There have been a lot of mixed opinions on the 2013 quarterback class. In the wake of the success of last year’s quarterback class on the field last fall, it’s going to be hard for this year’s contingent to measure up.
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NFL Network draft analyst Mike Mayock has gone on the record saying three to four quarterbacks could go in the first round even though he himself doesn’t have any of the quarterback prospects ranked in his own top 20.
That means for clubs in the top half of round one that are looking for quarterback help like the Chiefs (1st overall), Browns (6th), Cardinals (7th) and Bills (8th) they might be best served to go with the best player on the board in round one and address quarterback in round two.
“I’m a big believer in value and if you have a top 10 pick, you want to an All-Pro,” Mayock said. “If you look at a Geno Smith he could be a top ten pick in some people’s eyes. He and Barkley to me are more like 20 to 32. That’s where I’d feel more comfortable (taking them).”
Mayock addressed the needs of both the Browns at six overall and the Bills at eight. Both need linebacker help on defense and a quarterback on offense. With a new staff in Cleveland it’s up for debate as to whether head coach Rob Chudzinski wants to move forward with last year’s first-round pick Brandon Weeden.
“I think I'd be more comfortable if I'm the Browns at the linebacker position, trying to upgrade that at six, because I think I'd probably get a player worthy of that,” Mayock said. “Whereas, at quarterback in my opinion, I'm reaching.
“I don't have a quarterback that I think can go before No. 20. Those two quarterbacks Geno Smith and [Matt] Barkley to me are 20 to 32 at best bottom third of the first round. So I'm not a proponent of any quarterback at number six for Cleveland.”
Two spots later at eight Mayock is still hesitant to risk taking a quarterback for the Bills though he knows there will be groundswell of outside pressure to take one.
“There are going to be people that say Buffalo should take a quarterback at eight regardless of what the quote value is,” he said. “With Geno Smith I see flashes of everything you want in a top 10 quarterback. I see a lot more inconsistency than those flashes. There’s a real risk-reward scenario there. That’s a long way of saying a lot of people are going to be talking about quarterbacks.”
Mayock’s caveat with his argument is with the new rookie wage scale under the 2011 CBA the risk of taking a quarterback in the top 10 is less than it was a few years ago in terms of dollars and cents, making the move easier to justify.
“It’s a lot less expensive to take a flyer on a top 10 quarterback than it used to be,” he said. “If you made a mistake on JaMarcus Russell it cost you 50 million dollars you had a problem. If you make a mistake on a kid today at eight and it cost you 20 million it’s a little different, even though I don’t subscribe to that.”
The alternative for both Cleveland and Buffalo is addressing their linebacker position where the pool of talent is not only more bountiful, but more of a fit in terms of value according to Mayock.
“If you get into that linebacker discussion at eight there are a bunch of different names that will come up,” he said. “One of them is going to be a polarizing figure and that’s Ogletree out of Georgia. He’s a kid that’s made for the NFL with the ability to drop and cover. He’s a former safety. He’s fun to watch on tape, he flies, he’s explosive. He’s not great against the run, but boy in today’s NFL of spread offenses he’s a great fit. Given the off the field issues and the DUI recently he’s going to be one of the more intriguing guys to follow in the draft. I think you get the best player you can get, and it's probably going to be one of those defensive ends or outside linebackers.”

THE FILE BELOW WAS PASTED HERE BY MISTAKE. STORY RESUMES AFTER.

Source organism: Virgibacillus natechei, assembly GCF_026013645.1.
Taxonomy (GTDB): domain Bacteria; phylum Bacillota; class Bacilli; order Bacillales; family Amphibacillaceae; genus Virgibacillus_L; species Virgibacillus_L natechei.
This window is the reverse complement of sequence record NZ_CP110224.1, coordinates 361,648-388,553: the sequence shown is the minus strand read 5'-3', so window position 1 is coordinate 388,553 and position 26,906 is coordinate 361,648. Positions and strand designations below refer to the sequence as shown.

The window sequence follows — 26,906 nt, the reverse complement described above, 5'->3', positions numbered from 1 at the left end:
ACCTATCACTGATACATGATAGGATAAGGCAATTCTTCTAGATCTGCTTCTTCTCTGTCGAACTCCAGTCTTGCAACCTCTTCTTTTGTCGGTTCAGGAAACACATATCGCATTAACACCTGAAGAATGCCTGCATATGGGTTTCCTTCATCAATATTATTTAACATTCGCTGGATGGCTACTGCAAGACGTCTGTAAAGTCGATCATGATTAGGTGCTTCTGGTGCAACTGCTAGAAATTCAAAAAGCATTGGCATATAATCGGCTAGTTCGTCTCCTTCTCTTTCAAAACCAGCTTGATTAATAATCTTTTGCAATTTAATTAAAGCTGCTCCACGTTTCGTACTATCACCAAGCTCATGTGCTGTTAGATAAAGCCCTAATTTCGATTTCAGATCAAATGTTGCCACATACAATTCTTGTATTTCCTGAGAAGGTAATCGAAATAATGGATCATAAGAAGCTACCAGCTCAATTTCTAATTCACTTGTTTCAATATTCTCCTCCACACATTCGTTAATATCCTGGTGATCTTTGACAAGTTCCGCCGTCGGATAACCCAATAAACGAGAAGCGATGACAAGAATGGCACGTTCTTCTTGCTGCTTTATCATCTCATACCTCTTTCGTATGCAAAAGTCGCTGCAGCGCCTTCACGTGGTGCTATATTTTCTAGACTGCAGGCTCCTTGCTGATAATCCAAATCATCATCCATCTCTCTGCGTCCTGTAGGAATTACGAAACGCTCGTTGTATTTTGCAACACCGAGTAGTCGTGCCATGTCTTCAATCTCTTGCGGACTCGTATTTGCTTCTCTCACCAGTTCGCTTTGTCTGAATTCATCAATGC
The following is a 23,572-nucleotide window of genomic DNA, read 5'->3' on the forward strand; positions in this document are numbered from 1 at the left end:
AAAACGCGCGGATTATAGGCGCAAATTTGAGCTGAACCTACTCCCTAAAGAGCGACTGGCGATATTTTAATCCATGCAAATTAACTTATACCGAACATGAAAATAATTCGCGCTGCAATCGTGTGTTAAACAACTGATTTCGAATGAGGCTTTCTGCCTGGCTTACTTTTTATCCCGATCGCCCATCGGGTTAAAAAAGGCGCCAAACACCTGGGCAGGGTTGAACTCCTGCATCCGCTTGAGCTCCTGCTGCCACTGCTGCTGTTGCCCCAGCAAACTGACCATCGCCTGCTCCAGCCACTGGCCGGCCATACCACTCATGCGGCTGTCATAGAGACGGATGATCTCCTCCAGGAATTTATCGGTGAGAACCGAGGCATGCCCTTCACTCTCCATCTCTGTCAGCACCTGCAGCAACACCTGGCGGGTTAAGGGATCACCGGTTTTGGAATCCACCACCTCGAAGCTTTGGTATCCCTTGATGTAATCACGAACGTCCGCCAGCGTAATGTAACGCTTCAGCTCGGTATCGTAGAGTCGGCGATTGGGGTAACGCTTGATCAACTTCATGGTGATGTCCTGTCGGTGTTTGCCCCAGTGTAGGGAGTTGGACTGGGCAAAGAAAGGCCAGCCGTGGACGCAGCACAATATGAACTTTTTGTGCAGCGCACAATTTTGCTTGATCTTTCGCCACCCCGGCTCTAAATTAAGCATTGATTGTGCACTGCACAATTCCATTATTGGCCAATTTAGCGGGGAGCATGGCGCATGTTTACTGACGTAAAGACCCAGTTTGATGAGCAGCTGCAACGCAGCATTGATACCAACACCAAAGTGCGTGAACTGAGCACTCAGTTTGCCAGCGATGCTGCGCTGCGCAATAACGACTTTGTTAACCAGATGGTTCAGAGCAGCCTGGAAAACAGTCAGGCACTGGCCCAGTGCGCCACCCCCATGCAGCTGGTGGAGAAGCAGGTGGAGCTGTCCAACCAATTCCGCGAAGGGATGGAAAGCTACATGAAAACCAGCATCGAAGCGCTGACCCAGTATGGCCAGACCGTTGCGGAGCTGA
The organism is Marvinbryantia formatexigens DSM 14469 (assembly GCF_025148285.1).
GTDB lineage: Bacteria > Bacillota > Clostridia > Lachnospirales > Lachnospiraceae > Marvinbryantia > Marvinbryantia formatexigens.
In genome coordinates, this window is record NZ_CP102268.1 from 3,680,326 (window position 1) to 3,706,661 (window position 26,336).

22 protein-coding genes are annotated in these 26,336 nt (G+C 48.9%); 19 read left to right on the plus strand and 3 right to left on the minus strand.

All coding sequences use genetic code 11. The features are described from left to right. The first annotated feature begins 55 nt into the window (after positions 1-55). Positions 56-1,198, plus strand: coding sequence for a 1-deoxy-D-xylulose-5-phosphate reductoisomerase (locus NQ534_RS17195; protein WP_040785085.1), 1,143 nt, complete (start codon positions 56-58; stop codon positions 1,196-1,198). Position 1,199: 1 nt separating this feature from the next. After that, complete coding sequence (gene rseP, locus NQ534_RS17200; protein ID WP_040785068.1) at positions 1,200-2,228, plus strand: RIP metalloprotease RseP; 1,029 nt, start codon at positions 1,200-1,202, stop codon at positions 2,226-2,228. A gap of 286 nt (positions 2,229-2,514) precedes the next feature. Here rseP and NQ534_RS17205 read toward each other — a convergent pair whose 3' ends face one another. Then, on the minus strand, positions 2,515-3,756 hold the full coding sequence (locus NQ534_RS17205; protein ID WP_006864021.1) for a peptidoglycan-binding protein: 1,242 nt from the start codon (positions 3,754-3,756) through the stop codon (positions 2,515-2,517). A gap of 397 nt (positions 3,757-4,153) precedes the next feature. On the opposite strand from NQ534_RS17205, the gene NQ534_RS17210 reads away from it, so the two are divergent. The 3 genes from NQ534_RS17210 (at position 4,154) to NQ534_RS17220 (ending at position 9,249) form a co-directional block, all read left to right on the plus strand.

Other players deemed to be in that range according to draft prognosticators include Georgia’s Jarvis Jones along with Oregon’s Dion Jordan and LSU’s Barkevious Mingo, though Mayock believes the value for Jordan and Mingo is more fitting of a pick in the middle of round one.
Mayock thinks a more prudent approach for quarterback needy teams is to consider one in round two or move into the bottom of the first round by trading back or trading up from the second round.
“I'm big on having a game plan as far as value when your pick comes up each time,” he said. “Let's say (with your first pick) you get a good football player, and all of a sudden you're getting toward the end of the first round, beginning of the second round, what if Matt Barkley's sitting there?
“You look at his junior tape and you like his junior tape. Do you want to take a chance to draft Matt Barkley at that point (early) in the second round or trade up to 29? I think those are the kind of things that as this process develops, you're going to make some decisions on.”
Mayock thinks Mike Glennon will also be examined in the same vein as an early two or possible late one due to his arm strength and potential. Ultimately, all of these teams have time and Mayock thinks they should use it all to help make the picture at quarterback clearer heading into the draft in late April.
“I think you've got to kind of let the process play out,” he said. “And right now, if I'm (the Browns or Bills), I've got to get the best football player I can get at six or eight and start thinking about a quarterback later on, if it makes sense.”